Detroit’s revised adult-use marijuana ordinance has provoked yet another lawsuit, this time from a hopeful MJ business owner and a company that operates multiple medical cannabis dispensaries in the city.
According to the Detroit Free Press, plaintiffs Arden Kassab, an aspiring cannabis entrepreneur, and PharmaCo, a subsidiary of marijuana multistate operator Red White & Bloom, want the court to halt the city’s application process for limited retail, microbusiness and consumption lounge licenses.
- Allege that the licenses are being unfairly allocated to longtime residents.
- Want Detroit to create a new ordinance, which would be the city’s third.
The current ordinance, which was passed in April, allocates half the limited licenses to candidates who qualify under the social equity program and includes longtime residents of the city and neighboring communities that have been disproportionately impacted by the war on drugs.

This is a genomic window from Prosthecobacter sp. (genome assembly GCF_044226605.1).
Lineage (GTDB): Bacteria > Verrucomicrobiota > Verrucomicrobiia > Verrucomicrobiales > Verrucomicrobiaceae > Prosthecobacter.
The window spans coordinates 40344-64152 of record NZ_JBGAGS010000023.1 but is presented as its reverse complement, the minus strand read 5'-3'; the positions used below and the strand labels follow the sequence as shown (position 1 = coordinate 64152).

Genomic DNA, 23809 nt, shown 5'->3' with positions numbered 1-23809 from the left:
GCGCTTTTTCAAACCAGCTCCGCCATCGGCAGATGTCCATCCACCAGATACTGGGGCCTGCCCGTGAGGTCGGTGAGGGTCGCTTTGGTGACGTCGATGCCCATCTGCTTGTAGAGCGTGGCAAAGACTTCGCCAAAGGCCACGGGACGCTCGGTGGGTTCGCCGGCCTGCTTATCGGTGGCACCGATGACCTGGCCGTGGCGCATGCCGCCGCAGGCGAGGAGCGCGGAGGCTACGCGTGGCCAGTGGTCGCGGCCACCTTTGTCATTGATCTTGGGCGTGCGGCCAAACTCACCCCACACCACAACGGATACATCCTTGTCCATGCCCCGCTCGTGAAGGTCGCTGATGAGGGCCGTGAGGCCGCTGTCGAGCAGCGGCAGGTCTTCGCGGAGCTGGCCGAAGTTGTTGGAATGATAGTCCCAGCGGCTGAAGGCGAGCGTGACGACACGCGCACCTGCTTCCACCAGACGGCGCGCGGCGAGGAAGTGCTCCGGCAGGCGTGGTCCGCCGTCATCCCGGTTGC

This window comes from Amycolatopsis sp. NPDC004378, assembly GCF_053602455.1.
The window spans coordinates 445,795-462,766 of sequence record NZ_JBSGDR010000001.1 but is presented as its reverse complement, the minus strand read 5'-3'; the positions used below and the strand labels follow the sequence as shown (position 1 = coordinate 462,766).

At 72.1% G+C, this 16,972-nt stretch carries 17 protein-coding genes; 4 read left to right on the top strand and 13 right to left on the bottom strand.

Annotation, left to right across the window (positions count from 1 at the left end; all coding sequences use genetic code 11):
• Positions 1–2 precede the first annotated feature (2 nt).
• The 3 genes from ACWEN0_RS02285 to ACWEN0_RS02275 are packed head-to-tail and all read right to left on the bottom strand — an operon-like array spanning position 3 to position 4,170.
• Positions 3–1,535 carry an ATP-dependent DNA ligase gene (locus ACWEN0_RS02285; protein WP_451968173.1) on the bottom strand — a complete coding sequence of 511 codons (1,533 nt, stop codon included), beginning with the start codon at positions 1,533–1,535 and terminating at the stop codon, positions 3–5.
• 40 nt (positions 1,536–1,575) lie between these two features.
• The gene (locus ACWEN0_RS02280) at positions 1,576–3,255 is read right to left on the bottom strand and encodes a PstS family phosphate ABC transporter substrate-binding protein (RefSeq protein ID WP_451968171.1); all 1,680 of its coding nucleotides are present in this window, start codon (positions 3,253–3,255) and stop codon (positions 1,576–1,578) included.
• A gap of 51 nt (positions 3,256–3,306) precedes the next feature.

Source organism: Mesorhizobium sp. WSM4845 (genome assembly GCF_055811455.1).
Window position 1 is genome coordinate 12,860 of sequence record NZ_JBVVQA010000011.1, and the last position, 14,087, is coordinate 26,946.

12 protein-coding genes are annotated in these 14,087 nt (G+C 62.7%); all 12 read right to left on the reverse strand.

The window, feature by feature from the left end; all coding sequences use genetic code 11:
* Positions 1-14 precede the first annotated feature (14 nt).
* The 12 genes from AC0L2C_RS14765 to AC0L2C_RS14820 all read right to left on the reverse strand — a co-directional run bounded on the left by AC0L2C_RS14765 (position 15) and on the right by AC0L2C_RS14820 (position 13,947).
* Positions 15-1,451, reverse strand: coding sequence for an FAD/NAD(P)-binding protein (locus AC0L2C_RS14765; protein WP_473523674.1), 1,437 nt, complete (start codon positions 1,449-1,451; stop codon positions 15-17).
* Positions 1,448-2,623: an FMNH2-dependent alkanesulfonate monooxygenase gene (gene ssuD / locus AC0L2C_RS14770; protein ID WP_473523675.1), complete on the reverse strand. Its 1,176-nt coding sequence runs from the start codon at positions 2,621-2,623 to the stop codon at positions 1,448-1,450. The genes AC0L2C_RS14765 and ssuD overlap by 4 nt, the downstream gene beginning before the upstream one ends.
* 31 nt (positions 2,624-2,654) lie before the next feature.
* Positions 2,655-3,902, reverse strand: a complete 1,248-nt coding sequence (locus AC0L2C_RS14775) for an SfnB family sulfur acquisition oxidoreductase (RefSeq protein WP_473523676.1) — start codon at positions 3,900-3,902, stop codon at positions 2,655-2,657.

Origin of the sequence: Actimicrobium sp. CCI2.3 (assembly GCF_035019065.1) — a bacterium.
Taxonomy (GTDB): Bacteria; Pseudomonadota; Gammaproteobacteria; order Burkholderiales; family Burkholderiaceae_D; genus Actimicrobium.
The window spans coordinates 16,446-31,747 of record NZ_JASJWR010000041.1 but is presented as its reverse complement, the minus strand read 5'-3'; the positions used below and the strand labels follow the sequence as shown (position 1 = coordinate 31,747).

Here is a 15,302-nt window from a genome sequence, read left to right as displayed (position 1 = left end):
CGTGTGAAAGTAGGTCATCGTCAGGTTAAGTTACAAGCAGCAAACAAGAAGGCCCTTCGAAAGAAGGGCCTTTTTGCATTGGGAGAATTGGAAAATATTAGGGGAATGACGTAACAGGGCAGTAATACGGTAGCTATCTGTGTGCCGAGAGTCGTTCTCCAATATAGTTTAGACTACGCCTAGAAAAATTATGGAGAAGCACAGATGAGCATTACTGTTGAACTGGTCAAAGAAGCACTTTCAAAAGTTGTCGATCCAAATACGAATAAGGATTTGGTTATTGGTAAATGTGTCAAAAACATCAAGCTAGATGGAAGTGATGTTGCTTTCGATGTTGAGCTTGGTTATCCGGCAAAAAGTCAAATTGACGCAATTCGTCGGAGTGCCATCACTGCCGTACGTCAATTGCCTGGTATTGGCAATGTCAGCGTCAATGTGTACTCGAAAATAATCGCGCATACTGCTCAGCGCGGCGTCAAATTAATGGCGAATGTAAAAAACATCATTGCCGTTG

The city of Pontiac is one of those communities.
Plaintiff Kassab said that even though he lived in that city for many years and was convicted of a marijuana-related felony, he doesn’t qualify because he no longer lives in Pontiac.
PharmaCo, meanwhile, alleges it doesn’t qualify for a recreational license unless it divests real estate and portions of its business to “obtain social-equity points.”
A spokesperson for Detroit declined to comment to the Free Press.
The revised ordinance was created after a U.S. district judge said in December 2021 that the first ordinance was “likely unconstitutional” because it unfairly gave preference to longtime residents.
But the new law spurred several lawsuits before Kassab and PharmaCo filed theirs.
Red White & Bloom closed its acquisition of PharmaCo in February.
The application window for the initial round of limited licenses in Detroit closes Oct. 8.
An independent consultant still must be approved by the city to evaluate applications.